Then, a quick dash through how we adapt to the inevitable climate change, with planning, monitoring, innovating and taking any opportunities it throws up. Implementation of these was discussed, with the different sectors such as green infrastructure, land management, the private sector and public services all playing their part. How to enable change and engage stakeholders, collecting and publicising evidence and pioneering pilot studies... all enormously complicated and far from easy.
Then a presentation from John Clubb, about how to take forward the delivery of this.... after all, we have no time to waste and don't want to come back in a year to hear more of the same. We need action. For me, one of the most telling graphs of the whole morning was one showing the effects of the current policies of the Y+H Assembly (creating jobs, prosperity, improving infrastructure, etc) with regard to carbon emissions.... the projections are that they will just go up and up. And what's needed is a swift reduction. Which, if that's to be achieved, means a radical rethink in what the Y+HA stands for, in my view.
Finally, a short Q+A session with a panel of people from the Environment Agency, Yorkshire Forward and the agencies already mentioned. The best question was from Dylis Cluer, a Green Councillor from Scarborough Borough Council, who mentioned that at a previous meeting like this, that there was a suggestion that aiming to reduce meat consumption by 1% a year would be one way of helping to reduce overall greenhouse emissions. She asked whether or not that was in the Climate Change Plan. The Chair of the meeting, Cllr Arthur Barker, confessed he was a beef farmer, so he wasn't positive about this, and the another panel member also said it wasn't included. A pity really, as the UN suggested that it would be a very effective way to cut our footprint, and called on Westerners to have 'one day a week without meat'.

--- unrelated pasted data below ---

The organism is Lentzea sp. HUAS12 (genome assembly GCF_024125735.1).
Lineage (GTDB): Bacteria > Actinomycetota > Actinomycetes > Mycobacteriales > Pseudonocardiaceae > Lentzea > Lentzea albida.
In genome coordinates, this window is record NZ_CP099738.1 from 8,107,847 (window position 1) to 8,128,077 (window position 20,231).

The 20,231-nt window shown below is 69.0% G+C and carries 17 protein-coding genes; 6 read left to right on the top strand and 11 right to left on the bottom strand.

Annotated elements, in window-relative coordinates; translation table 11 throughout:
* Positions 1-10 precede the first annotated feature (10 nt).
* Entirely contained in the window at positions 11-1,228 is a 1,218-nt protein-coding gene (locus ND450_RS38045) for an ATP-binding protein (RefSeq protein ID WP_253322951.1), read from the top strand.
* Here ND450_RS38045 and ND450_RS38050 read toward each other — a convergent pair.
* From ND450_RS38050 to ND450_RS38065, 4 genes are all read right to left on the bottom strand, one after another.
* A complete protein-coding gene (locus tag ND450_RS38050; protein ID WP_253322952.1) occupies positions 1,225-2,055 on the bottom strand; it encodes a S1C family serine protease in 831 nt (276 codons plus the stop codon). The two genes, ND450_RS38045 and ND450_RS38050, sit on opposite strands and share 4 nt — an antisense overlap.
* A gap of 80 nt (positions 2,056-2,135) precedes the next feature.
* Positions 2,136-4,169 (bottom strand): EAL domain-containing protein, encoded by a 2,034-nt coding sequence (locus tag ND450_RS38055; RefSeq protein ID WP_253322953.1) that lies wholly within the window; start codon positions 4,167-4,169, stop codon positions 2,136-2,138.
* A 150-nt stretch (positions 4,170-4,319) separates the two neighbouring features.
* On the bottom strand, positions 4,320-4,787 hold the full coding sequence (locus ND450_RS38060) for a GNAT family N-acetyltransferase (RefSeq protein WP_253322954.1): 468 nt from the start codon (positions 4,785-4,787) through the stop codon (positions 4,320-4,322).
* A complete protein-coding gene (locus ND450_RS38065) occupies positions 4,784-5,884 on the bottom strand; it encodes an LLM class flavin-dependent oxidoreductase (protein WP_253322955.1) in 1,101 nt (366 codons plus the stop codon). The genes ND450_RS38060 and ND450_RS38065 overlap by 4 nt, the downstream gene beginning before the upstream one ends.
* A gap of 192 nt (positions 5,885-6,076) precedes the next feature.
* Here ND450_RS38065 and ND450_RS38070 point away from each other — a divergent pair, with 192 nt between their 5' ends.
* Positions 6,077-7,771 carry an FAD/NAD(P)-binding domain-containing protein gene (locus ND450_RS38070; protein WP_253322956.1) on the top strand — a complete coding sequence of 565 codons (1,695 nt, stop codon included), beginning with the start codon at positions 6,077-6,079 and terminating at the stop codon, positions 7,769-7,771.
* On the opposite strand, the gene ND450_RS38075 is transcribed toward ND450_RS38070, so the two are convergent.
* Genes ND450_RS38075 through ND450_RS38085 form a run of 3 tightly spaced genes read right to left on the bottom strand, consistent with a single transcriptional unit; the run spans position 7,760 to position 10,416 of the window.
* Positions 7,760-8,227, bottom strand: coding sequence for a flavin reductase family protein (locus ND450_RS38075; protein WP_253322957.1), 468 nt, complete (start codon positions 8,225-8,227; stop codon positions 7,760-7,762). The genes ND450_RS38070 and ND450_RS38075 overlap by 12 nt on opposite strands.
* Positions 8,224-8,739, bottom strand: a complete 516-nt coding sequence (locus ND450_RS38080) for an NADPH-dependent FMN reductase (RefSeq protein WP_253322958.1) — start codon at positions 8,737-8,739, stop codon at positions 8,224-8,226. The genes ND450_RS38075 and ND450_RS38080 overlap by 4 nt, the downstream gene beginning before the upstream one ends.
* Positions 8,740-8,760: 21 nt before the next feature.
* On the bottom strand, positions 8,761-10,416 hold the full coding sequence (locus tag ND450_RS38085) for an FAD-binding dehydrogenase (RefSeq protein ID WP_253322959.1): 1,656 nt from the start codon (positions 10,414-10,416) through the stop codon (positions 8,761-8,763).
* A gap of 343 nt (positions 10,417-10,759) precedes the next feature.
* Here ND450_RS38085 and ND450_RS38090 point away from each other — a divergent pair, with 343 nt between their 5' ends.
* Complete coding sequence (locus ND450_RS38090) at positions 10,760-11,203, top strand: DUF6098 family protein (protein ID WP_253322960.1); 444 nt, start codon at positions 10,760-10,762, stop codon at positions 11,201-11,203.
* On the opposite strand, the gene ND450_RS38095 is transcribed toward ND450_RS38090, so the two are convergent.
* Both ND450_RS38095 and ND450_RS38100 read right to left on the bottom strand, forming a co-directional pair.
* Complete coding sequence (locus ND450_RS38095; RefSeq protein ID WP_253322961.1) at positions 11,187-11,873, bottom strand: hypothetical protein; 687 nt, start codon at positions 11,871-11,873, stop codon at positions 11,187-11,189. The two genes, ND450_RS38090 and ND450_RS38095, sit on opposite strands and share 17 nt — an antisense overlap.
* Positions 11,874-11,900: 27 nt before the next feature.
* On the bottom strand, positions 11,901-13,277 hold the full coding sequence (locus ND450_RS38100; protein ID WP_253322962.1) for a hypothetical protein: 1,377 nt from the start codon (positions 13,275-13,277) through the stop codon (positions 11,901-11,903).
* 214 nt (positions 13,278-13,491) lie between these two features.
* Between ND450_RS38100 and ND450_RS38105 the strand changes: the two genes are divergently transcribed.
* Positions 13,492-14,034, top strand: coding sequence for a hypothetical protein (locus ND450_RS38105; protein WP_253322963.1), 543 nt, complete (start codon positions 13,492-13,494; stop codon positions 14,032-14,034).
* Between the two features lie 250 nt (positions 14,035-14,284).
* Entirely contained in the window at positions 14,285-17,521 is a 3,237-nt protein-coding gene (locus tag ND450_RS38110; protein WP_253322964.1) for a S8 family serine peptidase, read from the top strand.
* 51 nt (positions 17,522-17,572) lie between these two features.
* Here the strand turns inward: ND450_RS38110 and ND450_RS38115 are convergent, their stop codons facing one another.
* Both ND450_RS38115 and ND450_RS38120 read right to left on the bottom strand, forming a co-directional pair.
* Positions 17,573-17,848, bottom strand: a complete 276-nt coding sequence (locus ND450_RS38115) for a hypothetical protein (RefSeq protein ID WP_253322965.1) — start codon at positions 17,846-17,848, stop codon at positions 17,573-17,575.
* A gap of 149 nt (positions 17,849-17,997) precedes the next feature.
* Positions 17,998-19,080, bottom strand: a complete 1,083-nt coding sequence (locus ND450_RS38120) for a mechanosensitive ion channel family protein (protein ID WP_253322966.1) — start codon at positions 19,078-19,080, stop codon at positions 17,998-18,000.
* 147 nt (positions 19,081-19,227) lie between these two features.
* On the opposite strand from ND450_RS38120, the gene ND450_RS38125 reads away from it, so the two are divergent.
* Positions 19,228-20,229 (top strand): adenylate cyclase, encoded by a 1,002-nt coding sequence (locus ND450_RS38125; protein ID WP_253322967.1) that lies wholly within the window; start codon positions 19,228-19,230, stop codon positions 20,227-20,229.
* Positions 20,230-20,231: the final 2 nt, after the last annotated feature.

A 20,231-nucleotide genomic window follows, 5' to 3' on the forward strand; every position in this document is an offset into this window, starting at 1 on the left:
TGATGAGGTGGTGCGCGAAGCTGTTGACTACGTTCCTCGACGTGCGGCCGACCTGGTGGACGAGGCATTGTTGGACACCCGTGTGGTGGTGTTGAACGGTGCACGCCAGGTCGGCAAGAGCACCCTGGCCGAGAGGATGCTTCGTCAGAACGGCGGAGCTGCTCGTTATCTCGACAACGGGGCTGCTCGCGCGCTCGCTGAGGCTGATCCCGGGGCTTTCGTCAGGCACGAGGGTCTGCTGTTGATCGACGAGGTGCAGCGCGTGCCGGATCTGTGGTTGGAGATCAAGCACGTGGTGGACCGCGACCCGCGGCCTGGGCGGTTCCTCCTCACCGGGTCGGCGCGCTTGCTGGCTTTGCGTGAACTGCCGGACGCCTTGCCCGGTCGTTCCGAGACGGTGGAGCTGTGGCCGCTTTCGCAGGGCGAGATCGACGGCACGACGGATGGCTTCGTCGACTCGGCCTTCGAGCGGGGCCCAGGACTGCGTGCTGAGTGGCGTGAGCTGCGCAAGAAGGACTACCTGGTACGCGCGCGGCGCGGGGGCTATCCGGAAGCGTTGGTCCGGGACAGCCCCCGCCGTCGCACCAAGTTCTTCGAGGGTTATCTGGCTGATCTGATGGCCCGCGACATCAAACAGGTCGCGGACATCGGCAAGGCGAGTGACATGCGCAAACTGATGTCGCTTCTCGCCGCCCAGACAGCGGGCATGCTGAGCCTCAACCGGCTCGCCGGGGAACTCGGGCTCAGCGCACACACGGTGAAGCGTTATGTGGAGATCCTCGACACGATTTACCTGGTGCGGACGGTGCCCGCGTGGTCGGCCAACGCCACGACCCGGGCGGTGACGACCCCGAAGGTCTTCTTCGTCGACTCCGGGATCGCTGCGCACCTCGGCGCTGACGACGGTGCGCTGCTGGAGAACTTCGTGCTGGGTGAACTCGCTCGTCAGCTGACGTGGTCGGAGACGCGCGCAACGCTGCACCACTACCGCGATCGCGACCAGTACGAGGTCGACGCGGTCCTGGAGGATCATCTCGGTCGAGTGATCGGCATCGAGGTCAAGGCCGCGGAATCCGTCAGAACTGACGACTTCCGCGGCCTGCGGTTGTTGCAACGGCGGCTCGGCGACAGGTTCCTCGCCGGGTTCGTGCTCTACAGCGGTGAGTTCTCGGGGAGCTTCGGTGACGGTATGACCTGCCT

I had a quick lunch there, and was disappointed to see lots of bottled water there, and meat too, which meant that the carbon footprint of the event was much higher than it needed to be.
I cycled away bearing loads of interesting documents from UK Climate Projections, the Environment Agency, the Nottingham Declaration, Yorkshire Futures, Natural England, the Yorkshire and Humber Assembly, the Local Government Association, the Friends of the Earth (including response to this Climate Change Plan), Royal Haskoning, Yorkshire and Humber Biodiversity Forum and AEA. A lot of reading!
Called in on the Building Society on the way home and then to the welders on James St, who said if I left my broken trailer with them over the weekend, they'd fix it on Monday. So before they closed, I cycled down carrying the trailer and left it with them.
Tea was more mushroom soup, with a chunk of Gill's quiche and another avocado sandwich. Spent a long time during the evening looking through the documents I got today, looking through websites, and familiarising myself with the subject.